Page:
As buyers prepare for the return of Natural & Organic Products Europe (NOPEX), 3-4 April at ExCeL, three leading independent retailers have explained how they’ve adapted their approach to trading throughout multiple lockdowns.
Speaking during a Natural Products Meets webinar – Post-pandemic profits: retailers share their top tips for success – hosted by Carol Dunning, event director, NOPEX – Joanne Hill (Amaranth Wellbeing), Victoria Perks (Beanfreaks) and Julie Goodwin (Natural Health) detailed the measures they took to strengthen their offer, maintain sales and ensure their stores remained in as strong a position as possible as the sector rebuilds.
With her lease about to expire, Perks took the opportunity to assess the viability of her city-centre location. “The central store was really on a limb. I literally walked the whole of Cardiff to find a new location.” Beanfreaks relocated to a smaller ‘more manageable’ site outside of Cardiff’s urban hub – a move Perks says is ‘brave’ but achievable with the right team. “Having somebody who can do your figures for you and number crunch … is really important. Otherwise you could be walking into another disaster. We were lucky because we were an established business; I would hate to be a brand-new retailer trying to do this. I sacrificed having a rent-free period to have break clauses. This is the time when you can do some pretty hard negotiation. I did – I’m very proud of myself! Use all the bargaining power you have. We looked at a location where the rent and rates were much lower; if all my staff had [caught] COVID at the same time, as long as I was okay I could still run the store.”
Hill’s approach centred around investing in a new website to sit alongside and support her two bricks and mortar stores – one of which opened three months before the pandemic. “We had a store that hadn’t really established, didn’t really have a loyal following, but then we did have our Bramhall store that had been going for a lot longer. Bramhall stayed open; Manchester closed. Manchester was hit massively through every tier, and also in Manchester we are mainly vitamins, supplements, beauty – we couldn’t really say that we were a food store. There was no footfall there whatsoever. I put most of my team on furlough. We were open slightly shorter hours and we were doing deliveries. It did create a bit of time that would never have existed before … to look at all those things that I’d always wanted to do but never quite got on with (I’d signed up in the past … to marketing webinars, training courses). I was getting in from the store earlier than I would have previously and I did some learning around that and put [it] into practice. The other big thing we did was to completely re-do our website. The old one was on a bespoke platform … it was out of date, it was slow, so by the October [we] launched a new website. It’s got 2,000 products on there. It’s a lot more SEO-friendly. Having an e-commerce website is almost like having another store. It’s got the advantage that you’ve got the stock in the locations. But you’re still managing products, price changes, putting new banners up. It’s not a small amount of work. That’s something we never would’ve done without the pandemic. It allowed us to serve our existing customers … and it also brought us some new customers. We’re no longer waiting for people to come through the door; if we’d done that, Manchester would’ve closed a year ago. Don’t underestimate how much work it takes – the ongoing challenge … is keeping it maintained. But it’s another outlet.”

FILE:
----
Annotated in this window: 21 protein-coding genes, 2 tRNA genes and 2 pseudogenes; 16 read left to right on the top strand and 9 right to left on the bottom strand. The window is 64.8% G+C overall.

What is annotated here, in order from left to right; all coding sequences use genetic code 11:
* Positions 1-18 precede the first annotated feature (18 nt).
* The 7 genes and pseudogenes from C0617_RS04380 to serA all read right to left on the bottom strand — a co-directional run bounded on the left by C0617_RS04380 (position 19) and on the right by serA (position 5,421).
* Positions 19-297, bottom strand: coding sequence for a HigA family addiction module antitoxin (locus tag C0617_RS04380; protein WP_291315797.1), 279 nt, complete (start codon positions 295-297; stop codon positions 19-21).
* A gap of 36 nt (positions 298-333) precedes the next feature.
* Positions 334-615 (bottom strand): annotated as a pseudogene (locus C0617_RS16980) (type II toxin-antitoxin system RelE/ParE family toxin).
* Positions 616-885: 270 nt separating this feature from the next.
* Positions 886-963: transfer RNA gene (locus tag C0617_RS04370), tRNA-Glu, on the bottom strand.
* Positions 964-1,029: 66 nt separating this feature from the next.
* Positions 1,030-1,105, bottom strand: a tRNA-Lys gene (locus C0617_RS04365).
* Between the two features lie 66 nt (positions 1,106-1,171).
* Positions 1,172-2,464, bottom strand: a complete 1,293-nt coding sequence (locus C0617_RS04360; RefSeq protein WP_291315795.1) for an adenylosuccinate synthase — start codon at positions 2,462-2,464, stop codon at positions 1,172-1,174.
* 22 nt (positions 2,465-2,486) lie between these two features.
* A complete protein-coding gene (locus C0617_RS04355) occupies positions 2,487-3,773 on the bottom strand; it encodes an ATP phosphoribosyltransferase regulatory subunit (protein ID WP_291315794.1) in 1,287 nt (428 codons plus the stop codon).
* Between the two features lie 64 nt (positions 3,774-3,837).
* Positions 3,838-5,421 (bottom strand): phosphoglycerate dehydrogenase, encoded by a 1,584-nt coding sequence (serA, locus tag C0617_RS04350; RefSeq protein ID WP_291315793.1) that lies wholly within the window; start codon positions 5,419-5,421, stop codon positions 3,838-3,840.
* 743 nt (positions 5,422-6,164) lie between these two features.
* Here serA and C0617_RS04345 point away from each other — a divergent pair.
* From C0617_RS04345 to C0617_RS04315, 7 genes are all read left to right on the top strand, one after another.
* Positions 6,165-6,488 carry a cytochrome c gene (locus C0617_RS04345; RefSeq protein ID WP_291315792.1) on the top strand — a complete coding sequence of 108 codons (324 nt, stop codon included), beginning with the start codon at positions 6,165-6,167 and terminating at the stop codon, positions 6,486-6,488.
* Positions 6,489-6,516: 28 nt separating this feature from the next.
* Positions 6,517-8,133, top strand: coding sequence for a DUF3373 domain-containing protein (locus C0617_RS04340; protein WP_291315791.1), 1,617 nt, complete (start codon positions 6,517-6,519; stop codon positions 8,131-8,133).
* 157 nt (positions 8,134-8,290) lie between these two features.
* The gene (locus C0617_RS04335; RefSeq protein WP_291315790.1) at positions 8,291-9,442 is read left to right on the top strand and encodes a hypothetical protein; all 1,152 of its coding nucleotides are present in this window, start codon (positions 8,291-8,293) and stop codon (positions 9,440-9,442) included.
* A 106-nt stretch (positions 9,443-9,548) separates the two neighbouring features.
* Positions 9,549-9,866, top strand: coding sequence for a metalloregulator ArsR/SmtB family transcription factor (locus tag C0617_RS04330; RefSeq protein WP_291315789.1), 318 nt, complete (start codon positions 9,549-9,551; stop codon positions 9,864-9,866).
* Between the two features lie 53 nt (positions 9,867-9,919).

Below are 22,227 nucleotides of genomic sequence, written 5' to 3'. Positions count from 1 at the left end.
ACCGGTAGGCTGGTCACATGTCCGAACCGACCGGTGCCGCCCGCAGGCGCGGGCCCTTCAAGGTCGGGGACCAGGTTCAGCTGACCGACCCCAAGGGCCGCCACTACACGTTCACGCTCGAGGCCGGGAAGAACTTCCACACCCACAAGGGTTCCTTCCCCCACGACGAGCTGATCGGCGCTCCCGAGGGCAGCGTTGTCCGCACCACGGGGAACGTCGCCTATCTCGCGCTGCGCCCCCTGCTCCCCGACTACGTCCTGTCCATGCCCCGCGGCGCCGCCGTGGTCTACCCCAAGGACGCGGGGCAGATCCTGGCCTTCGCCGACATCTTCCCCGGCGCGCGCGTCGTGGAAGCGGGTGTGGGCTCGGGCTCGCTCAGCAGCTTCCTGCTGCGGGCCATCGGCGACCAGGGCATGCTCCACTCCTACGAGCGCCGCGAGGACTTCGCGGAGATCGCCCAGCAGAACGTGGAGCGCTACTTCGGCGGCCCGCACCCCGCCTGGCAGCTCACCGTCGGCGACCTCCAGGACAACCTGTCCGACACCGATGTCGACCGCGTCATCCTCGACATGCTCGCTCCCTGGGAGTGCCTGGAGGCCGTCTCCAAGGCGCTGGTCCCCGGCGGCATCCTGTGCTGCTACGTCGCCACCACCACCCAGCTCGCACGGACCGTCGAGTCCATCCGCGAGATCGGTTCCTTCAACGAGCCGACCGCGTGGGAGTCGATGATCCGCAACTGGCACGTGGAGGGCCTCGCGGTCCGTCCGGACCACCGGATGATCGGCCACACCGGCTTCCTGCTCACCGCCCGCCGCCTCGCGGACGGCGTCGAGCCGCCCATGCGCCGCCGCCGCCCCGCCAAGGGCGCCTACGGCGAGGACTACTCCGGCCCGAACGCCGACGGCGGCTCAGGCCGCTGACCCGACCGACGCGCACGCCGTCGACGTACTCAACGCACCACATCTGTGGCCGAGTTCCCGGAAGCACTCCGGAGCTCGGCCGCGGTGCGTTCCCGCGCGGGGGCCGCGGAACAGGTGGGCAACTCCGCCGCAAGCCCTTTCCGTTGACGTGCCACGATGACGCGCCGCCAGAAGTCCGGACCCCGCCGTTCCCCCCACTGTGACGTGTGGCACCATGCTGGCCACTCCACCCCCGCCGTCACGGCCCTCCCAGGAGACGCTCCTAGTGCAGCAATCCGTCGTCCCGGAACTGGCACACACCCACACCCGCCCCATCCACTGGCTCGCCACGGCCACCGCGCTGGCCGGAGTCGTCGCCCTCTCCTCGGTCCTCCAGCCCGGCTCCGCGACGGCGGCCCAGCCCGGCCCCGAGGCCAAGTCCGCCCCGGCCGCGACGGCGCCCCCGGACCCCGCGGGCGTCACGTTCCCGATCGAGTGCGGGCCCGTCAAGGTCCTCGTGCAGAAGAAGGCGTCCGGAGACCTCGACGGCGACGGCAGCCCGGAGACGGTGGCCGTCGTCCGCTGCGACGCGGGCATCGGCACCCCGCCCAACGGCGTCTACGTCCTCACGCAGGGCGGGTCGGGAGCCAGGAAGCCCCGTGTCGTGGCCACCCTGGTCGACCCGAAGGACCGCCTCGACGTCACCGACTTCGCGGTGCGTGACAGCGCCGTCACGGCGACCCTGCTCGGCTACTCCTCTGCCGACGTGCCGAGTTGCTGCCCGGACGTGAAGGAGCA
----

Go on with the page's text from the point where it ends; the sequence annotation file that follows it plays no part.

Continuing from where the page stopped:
For Goodwin, learning the ropes of accounting was instrumental in remaining financially stable. “One of the big things I did was teach myself bookkeeping. It’s taken about a year! I’ve looked at the cost of everything, from the price of toilet rolls to cleaning, staffing … It’s probably the best thing I’ve ever done. Although I’ve got very little sales [compared] to what we used to have I’m actually saving quite a lot of money. It’s kept me viable during this time. We were buying toilet rolls from some supplier [at] 50p a roll – how has that happened? I was paying for sanitary towel bins in both shops and it was working out £800 a year. I was paying for a bookkeeper – several hundred pounds a month. My ex-accountant really messed up; I’ve had a £10,000 VAT refund, I’ve had a big tax refund because we’d messed up so badly. And I managed to find it, even though I’m not a bookkeeper. It was just so obvious, looking with fresh eyes. So I feel a lot more control in the business now. I was actually scared stiff of accounts and invoices. It’s taken a lot of time but it’s actually not that difficult. I’m doing my own VAT returns now [which] I’m very proud of. It was like a revelation every single day. I had somebody doing my marketing and although I’m not doing as much as I want to do, I started doing it myself – and again, saving loads of money. Now I know how to do things … it’s actually very rewarding as well.”
In support of the 90th anniversary of the National Association of Health Stores (NAHS), NOPEX offered a £90 contribution to the first ten retailers to sign up for new annual NAHS membership following the event.